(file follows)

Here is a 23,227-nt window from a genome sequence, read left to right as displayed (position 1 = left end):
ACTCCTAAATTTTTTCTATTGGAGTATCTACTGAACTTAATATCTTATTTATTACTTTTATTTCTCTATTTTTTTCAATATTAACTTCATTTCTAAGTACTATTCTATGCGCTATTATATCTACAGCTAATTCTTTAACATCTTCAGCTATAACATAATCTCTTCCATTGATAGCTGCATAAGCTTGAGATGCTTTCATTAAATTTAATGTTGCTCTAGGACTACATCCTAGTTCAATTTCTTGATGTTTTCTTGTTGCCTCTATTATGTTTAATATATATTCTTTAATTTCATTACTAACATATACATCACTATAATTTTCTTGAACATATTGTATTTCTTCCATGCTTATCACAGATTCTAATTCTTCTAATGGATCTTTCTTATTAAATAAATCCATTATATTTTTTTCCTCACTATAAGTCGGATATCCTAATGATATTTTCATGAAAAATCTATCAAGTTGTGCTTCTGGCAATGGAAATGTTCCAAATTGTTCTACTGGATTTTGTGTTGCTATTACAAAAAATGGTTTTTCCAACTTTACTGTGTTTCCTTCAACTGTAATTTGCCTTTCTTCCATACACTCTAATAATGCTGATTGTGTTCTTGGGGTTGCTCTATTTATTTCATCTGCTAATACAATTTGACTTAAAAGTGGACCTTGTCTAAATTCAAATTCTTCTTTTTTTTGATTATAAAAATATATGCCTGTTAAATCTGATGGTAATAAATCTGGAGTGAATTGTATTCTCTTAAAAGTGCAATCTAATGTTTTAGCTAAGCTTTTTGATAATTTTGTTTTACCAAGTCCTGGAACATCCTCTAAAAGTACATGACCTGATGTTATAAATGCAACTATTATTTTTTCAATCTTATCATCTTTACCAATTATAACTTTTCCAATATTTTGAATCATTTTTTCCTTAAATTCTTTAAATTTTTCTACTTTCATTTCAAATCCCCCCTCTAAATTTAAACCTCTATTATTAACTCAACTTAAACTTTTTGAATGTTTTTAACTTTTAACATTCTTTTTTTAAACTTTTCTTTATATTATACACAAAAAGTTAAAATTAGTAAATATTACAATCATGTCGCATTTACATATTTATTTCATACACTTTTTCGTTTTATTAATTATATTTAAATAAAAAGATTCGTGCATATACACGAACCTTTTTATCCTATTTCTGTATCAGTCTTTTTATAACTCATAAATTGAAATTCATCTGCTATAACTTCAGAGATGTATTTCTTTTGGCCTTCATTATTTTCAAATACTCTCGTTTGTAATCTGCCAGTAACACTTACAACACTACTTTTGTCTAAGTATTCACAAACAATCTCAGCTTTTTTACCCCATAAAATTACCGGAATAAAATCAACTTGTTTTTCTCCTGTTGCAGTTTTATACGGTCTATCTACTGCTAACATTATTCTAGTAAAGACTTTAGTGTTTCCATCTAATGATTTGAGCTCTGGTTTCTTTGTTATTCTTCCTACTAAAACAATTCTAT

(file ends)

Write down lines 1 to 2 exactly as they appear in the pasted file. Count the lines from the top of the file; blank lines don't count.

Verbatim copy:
Here is a 23,227-nt window from a genome sequence, read left to right as displayed (position 1 = left end):
ACTCCTAAATTTTTTCTATTGGAGTATCTACTGAACTTAATATCTTATTTATTACTTTTATTTCTCTATTTTTTTCAATATTAACTTCATTTCTAAGTACTATTCTATGCGCTATTATATCTACAGCTAATTCTTTAACATCTTCAGCTATAACATAATCTCTTCCATTGATAGCTGCATAAGCTTGAGATGCTTTCATTAAATTTAATGTTGCTCTAGGACTACATCCTAGTTCAATTTCTTGATGTTTTCTTGTTGCCTCTATTATGTTTAATATATATTCTTTAATTTCATTACTAACATATACATCACTATAATTTTCTTGAACATATTGTATTTCTTCCATGCTTATCACAGATTCTAATTCTTCTAATGGATCTTTCTTATTAAATAAATCCATTATATTTTTTTCCTCACTATAAGTCGGATATCCTAATGATATTTTCATGAAAAATCTATCAAGTTGTGCTTCTGGCAATGGAAATGTTCCAAATTGTTCTACTGGATTTTGTGTTGCTATTACAAAAAATGGTTTTTCCAACTTTACTGTGTTTCCTTCAACTGTAATTTGCCTTTCTTCCATACACTCTAATAATGCTGATTGTGTTCTTGGGGTTGCTCTATTTATTTCATCTGCTAATACAATTTGACTTAAAAGTGGACCTTGTCTAAATTCAAATTCTTCTTTTTTTTGATTATAAAAATATATGCCTGTTAAATCTGATGGTAATAAATCTGGAGTGAATTGTATTCTCTTAAAAGTGCAATCTAATGTTTTAGCTAAGCTTTTTGATAATTTTGTTTTACCAAGTCCTGGAACATCCTCTAAAAGTACATGACCTGATGTTATAAATGCAACTATTATTTTTTCAATCTTATCATCTTTACCAATTATAACTTTTCCAATATTTTGAATCATTTTTTCCTTAAATTCTTTAAATTTTTCTACTTTCATTTCAAATCCCCCCTCTAAATTTAAACCTCTATTATTAACTCAACTTAAACTTTTTGAATGTTTTTAACTTTTAACATTCTTTTTTTAAACTTTTCTTTATATTATACACAAAAAGTTAAAATTAGTAAATATTACAATCATGTCGCATTTACATATTTATTTCATACACTTTTTCGTTTTATTAATTATATTTAAATAAAAAGATTCGTGCATATACACGAACCTTTTTATCCTATTTCTGTATCAGTCTTTTTATAACTCATAAATTGAAATTCATCTGCTATAACTTCAGAGATGTATTTCTTTTGGCCTTCATTATTTTCAAATACTCTCGTTTGTAATCTGCCAGTAACACTTACAACACTACTTTTGTCTAAGTATTCACAAACAATCTCAGCTTTTTTACCCCATAAAATTACCGGAATAAAATCAACTTGTTTTTCTCCTGTTGCAGTTTTATACGGTCTATCTACTGCTAACATTATTCTAGTAAAGACTTTAGTGTTTCCATCTAATGATTTGAGCTCTGGTTTCTTTGTTATTCTTCCTACTAAAACAATTCTAT